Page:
I hope people read my suggestions carefully and decide for themselves, based on their experience, which ones will help them get the best care possible.

        • Suzi Q 38

          What is wrong with suggestion #3, “Bring a list to the appointment?”

          We wait months or a year to see the specialist, so why not make sure that you have asked all the important questions and discussed all relevant symptoms, plus advice for a plan of action?

    • querywoman

      So Toni is a Buddhist and you criticize her for being negative? Negativity is a part of life.
      I am a Christian. Abrahamic religions don’t say much about destruction.
      The Hindu triune godhead includes Shiva, the god of destruction. Hinduism celebrates destruction as part of life.
      Remember, a fire regenerates a forest.

  • f. lusu

    i was just wondering about your third point; “bring a list to the appointment”. if your doctor spends more then the average 7 minutes with you and has a packed schedule, i think it would be fair to your exceptionally caring doctor, if you(or other patients) brought a short list, went over the most pressing issues and then made a second appointment to go over the rest of your concerns. it’s more respectful of his limited time.

    it seems like you are making good use of your time with him by describing your symptoms, being prepared to answer his questions with more detailed information, repeating his instructions back to him to make sure you are on the same page…. but then,…on to the next question on the list. whew. you have a great relationship with your doctor but i honestly think that most people don’t. if they followed your advice, their doctor might walk into the exam room see a patient sitting there with a list for a routine office visit and be a ‘little’ resentful.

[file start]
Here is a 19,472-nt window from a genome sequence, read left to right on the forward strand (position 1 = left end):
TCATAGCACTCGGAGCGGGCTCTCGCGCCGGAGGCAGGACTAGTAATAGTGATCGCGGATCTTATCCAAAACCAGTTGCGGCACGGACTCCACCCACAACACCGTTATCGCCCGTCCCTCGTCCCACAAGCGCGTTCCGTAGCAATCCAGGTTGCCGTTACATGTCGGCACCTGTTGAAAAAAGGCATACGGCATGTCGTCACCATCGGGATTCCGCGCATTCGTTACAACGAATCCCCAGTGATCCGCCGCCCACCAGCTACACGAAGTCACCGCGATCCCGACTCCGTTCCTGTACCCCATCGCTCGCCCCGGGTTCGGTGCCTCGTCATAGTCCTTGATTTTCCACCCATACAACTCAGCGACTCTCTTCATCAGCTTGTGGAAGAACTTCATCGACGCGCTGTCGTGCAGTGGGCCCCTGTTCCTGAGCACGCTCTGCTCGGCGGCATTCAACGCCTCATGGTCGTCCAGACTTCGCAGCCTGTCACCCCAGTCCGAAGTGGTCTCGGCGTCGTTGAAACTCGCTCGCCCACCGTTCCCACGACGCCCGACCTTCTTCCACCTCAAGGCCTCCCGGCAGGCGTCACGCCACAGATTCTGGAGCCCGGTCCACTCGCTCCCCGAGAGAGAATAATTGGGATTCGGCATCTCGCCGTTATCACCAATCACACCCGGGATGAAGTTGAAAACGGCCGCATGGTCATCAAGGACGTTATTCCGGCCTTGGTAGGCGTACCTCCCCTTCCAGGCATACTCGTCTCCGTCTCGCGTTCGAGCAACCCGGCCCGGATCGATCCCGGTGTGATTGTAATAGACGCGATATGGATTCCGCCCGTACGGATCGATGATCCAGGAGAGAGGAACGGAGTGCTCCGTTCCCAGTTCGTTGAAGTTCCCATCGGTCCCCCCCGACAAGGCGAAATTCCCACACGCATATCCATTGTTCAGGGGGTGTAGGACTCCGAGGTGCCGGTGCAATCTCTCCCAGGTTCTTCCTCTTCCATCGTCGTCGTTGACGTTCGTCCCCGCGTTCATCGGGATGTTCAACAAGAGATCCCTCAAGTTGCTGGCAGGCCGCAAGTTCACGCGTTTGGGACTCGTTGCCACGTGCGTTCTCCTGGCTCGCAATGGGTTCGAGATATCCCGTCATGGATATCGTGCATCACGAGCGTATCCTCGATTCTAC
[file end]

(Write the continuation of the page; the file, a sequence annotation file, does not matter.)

• querywoman

    Most of my docs give me my 15 minutes.

    • Suzi Q 38

      I expect at least 15 minutes if I am seeing a specialist.
      I usually get that.

  • http://apainedlife.blogspot.com/ Carol Levy

    I am surprised at the anger from those who are more involved with the author then the advice.

    This is all sound advice, in fact it has been the advice in chornic pain support groups for years.
    It is sometimes hard to remember what you want to say or in answering one question the conversation derails what you wanted to say.

    Remembering that the doc is our employee is not always a tolerable statement for many of the docs I read reply on these kinds of sites, like Kevin;s, and others.

    I don’t think there is much room for debate in any of these.

    Carol Levy
    author A PAINED LIFE, a chronic pain journey
    FBWomen In Pain Awareness Group
    The Pained Life, 30 years, and counting. Blog
    accredited to the U.N. Convention on the Rights of Persons with Disabilities member U.N. NGO group, Persons With Disabilities

  • elizabeth52

    Oh, Davis, what a nice town, my sister did a residency and lived there for 4 years. She worked very long hours, but loved every minute of it. I visited twice and have fond memories of the University and Davis.

    Anyway, I agree with most of your points, I think being naked and in a gown does affect the power dynamic. (and gulp, those stirrups, the stuff of nightmares, they’re not used here except in some procedures and surgery) We don’t have the examine-everything exams so this is not really an issue for us. Routine pelvic and breast exams are not recommended here, I’d refuse them anyway. I’d urge Americans to look at the evidence for these exams, it’s not good and leads to poorer health outcomes.

    I think it’s important to first establish you can work with a doctor, if a doctor spoke down to me/over me/gave me orders/tried to coerce or pressure me, I’d be out the door.
    Once you find a decent and respectful doctor, be firm, calm and polite is my suggestion. I find it works well…a respectful exchange, even if I’m going against a recommendation, like declining breast screening.

    Age has helped me, I avoided doctors when I was young, but at 55 I refuse to go without medical care and now feel in control in the consult room. Age has it’s benefits.
    So many women manage with no healthcare because of the insane pressure to have unnecessary routine pelvic exams or to agree to cancer screening tests. It worries me, we’re all entitled to decent and respectful healthcare, a doctor who puts us first and acts in our best interests. Someone who respects informed consent. They’re out there, it’s worth the effort to find your doctor, the right fit.